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Emerging Roles for Intersectin (ITSN) in Regulating Signaling and Disease Pathways
AbstractIntersectins (ITSNs) represent a family of multi-domain adaptor proteins that regulate endocytosis and cell signaling. ITSN genes are highly conserved and present in all metazoan genomes examined thus far. Lower eukaryotes have only one ITSN gene, whereas higher eukaryotes have two ITSN genes. ITSN was first identified as an endocytic scaffold protein, and numerous studies reveal a conserved role for ITSN in endocytosis. Subsequently, ITSNs were found to regulate multiple signaling pathways including receptor tyrosine kinases (RTKs), GTPases, and phosphatidylinositol 3-kinase Class 2beta (PI3KC2β). ITSN has also been implicated in diseases such as Down Syndrome (DS), Alzheimer Disease (AD), and other neurodegenerative disorders. This review summarizes the evolutionary conservation of ITSN, the latest research on the role of ITSN in endocytosis, the emerging roles of ITSN in regulating cell signaling pathways, and the involvement of ITSN in human diseases such as DS, AD, and cancer.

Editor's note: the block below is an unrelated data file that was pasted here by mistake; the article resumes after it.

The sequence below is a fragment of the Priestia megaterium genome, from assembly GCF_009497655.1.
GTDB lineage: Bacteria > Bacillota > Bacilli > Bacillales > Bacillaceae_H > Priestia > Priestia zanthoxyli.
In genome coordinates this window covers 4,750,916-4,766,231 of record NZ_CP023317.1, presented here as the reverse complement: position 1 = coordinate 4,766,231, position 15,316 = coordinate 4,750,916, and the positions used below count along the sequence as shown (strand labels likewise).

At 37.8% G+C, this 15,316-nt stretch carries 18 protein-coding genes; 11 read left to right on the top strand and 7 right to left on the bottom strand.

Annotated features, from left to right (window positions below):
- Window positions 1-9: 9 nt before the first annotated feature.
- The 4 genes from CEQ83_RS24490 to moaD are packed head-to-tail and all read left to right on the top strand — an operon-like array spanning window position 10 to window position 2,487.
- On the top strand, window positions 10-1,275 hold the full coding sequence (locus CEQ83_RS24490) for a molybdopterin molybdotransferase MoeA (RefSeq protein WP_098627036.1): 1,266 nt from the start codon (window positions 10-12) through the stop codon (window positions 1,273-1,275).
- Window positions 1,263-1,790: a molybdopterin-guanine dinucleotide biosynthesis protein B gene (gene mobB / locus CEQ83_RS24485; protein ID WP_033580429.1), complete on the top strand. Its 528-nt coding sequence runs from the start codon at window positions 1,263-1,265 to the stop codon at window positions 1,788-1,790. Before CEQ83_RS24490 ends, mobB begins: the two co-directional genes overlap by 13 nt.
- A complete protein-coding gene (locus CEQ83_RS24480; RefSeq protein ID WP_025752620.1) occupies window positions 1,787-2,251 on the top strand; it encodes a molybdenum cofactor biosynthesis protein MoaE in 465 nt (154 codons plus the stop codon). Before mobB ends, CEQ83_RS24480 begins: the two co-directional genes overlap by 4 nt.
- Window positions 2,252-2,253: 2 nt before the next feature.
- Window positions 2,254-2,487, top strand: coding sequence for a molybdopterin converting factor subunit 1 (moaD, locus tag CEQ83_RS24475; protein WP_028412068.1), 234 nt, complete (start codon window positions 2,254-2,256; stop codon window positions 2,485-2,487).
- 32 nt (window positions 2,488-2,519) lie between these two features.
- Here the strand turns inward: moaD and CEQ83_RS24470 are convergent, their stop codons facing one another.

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Hunter, M.P.; Russo, A.; O'Bryan, J.P. Emerging Roles for Intersectin (ITSN) in Regulating Signaling and Disease Pathways. Int. J. Mol. Sci. 2013, 14, 7829-7852.View more citation formats
Hunter MP, Russo A, O'Bryan JP. Emerging Roles for Intersectin (ITSN) in Regulating Signaling and Disease Pathways. International Journal of Molecular Sciences. 2013; 14(4):7829-7852.Chicago/Turabian Style
Hunter, Michael P.; Russo, Angela; O'Bryan, John P. 2013. "Emerging Roles for Intersectin (ITSN) in Regulating Signaling and Disease Pathways." Int. J. Mol. Sci. 14, no. 4: 7829-7852.
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